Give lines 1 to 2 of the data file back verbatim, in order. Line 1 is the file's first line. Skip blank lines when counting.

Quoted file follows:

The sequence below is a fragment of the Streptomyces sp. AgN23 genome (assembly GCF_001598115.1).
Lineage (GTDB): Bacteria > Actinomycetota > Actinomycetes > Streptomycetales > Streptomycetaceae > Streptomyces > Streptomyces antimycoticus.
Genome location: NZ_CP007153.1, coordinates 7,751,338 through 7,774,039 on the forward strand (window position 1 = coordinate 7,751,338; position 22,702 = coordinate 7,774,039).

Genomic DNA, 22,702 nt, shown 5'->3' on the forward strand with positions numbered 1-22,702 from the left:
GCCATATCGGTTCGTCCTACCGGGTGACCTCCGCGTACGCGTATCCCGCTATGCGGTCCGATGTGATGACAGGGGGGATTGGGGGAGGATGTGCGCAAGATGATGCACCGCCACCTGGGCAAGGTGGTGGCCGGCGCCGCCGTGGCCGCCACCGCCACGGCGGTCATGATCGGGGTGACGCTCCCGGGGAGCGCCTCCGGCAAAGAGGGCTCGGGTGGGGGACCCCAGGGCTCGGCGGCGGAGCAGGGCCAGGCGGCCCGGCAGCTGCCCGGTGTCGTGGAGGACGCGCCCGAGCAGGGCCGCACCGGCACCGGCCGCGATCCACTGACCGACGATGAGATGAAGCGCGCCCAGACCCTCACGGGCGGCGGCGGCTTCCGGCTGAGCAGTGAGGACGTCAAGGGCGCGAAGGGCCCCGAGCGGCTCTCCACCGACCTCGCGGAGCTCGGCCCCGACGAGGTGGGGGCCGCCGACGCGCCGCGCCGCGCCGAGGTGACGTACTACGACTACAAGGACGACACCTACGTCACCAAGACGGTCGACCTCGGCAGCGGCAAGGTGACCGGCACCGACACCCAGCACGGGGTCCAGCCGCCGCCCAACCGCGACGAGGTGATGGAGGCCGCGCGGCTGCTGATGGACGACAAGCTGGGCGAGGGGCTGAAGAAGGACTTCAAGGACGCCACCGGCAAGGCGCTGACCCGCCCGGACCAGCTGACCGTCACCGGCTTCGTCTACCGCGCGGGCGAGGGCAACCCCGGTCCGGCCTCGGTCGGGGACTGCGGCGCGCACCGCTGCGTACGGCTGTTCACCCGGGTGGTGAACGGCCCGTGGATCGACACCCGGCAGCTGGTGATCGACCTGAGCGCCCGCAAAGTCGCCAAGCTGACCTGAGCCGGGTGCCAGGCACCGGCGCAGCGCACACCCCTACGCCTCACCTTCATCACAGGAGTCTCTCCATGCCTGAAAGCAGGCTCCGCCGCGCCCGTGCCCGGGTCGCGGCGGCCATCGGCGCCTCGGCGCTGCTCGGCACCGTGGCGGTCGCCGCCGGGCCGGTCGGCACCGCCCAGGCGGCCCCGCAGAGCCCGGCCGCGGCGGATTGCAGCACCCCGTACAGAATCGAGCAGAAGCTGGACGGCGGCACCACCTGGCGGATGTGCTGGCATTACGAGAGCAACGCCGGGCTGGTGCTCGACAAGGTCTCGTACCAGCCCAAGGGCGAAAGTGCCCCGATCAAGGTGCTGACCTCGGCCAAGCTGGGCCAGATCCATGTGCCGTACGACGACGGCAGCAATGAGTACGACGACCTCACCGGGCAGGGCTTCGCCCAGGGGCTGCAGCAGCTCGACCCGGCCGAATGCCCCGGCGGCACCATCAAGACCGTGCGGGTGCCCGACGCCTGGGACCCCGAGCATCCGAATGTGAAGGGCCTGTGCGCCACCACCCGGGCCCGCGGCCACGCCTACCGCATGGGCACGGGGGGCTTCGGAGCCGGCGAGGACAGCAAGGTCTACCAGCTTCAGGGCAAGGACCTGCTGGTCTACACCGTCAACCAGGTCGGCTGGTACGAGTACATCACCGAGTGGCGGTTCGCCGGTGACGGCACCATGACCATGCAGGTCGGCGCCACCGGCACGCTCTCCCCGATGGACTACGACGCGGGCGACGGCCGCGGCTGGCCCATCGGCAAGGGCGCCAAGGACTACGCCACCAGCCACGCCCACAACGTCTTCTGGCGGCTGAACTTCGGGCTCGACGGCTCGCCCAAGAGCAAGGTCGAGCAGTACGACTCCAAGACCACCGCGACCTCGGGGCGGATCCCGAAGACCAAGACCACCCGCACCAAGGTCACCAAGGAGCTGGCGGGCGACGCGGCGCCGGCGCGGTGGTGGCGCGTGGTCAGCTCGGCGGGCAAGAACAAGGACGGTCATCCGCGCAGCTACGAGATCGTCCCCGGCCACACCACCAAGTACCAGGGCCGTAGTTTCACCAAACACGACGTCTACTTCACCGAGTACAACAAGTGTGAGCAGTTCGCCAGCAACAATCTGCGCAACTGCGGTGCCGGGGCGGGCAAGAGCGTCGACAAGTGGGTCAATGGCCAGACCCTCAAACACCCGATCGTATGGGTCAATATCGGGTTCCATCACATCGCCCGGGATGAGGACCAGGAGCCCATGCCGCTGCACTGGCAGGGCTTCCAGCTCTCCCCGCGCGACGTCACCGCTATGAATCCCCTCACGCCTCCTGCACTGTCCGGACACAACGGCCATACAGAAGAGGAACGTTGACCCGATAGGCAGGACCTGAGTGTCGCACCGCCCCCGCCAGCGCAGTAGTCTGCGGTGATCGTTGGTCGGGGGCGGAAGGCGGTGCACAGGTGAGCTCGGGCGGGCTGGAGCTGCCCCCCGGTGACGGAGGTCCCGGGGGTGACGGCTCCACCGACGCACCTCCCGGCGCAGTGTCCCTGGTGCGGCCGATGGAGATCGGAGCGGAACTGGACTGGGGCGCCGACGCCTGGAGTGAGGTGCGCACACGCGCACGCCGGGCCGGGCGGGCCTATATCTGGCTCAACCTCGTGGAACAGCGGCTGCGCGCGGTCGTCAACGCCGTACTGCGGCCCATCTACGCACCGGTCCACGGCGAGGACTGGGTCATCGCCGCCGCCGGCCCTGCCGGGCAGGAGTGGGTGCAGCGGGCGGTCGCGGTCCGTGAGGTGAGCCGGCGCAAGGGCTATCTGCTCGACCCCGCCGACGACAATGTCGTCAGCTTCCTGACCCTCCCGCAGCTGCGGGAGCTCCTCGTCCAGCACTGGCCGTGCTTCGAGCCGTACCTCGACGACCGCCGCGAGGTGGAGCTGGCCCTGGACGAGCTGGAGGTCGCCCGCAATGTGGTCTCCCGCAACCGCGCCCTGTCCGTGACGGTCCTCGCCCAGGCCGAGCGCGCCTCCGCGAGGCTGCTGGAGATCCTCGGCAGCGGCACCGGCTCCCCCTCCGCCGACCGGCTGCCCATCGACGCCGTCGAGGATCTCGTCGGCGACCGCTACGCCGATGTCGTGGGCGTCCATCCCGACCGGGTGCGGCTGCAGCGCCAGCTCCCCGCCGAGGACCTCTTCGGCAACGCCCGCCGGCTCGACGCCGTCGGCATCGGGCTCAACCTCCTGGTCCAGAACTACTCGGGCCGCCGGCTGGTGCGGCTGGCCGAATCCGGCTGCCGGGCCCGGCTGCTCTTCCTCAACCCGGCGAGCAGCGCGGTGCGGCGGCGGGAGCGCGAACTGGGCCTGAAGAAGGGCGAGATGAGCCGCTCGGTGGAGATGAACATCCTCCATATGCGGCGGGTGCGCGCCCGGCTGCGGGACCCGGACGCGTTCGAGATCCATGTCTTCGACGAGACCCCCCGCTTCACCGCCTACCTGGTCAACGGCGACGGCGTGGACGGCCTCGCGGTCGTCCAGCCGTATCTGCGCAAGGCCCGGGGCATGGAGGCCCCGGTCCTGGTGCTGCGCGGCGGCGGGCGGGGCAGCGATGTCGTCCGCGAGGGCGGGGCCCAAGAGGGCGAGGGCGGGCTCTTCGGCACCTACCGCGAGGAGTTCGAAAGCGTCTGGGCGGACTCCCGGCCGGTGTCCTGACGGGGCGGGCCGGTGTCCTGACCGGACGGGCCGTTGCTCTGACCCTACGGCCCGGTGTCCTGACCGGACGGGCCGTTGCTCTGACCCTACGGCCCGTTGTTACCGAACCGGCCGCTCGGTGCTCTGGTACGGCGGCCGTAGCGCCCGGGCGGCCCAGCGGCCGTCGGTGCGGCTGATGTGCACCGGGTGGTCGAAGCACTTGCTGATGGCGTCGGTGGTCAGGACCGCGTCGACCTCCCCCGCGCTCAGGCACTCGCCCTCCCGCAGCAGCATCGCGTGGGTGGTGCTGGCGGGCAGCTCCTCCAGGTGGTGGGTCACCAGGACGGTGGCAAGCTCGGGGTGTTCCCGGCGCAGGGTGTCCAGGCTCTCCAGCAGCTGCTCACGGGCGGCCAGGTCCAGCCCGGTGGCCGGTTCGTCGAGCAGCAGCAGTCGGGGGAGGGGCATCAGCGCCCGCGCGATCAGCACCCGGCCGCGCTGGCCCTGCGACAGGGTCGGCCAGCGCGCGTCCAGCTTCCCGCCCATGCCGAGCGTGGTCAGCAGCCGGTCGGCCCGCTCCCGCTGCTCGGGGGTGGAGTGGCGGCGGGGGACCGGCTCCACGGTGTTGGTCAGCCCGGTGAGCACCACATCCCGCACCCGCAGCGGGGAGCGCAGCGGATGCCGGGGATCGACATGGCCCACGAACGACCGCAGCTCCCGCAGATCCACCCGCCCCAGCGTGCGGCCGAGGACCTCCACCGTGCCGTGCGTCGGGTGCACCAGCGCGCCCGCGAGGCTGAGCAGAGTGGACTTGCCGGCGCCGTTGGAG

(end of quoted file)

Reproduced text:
The sequence below is a fragment of the Streptomyces sp. AgN23 genome (assembly GCF_001598115.1).
Lineage (GTDB): Bacteria > Actinomycetota > Actinomycetes > Streptomycetales > Streptomycetaceae > Streptomyces > Streptomyces antimycoticus.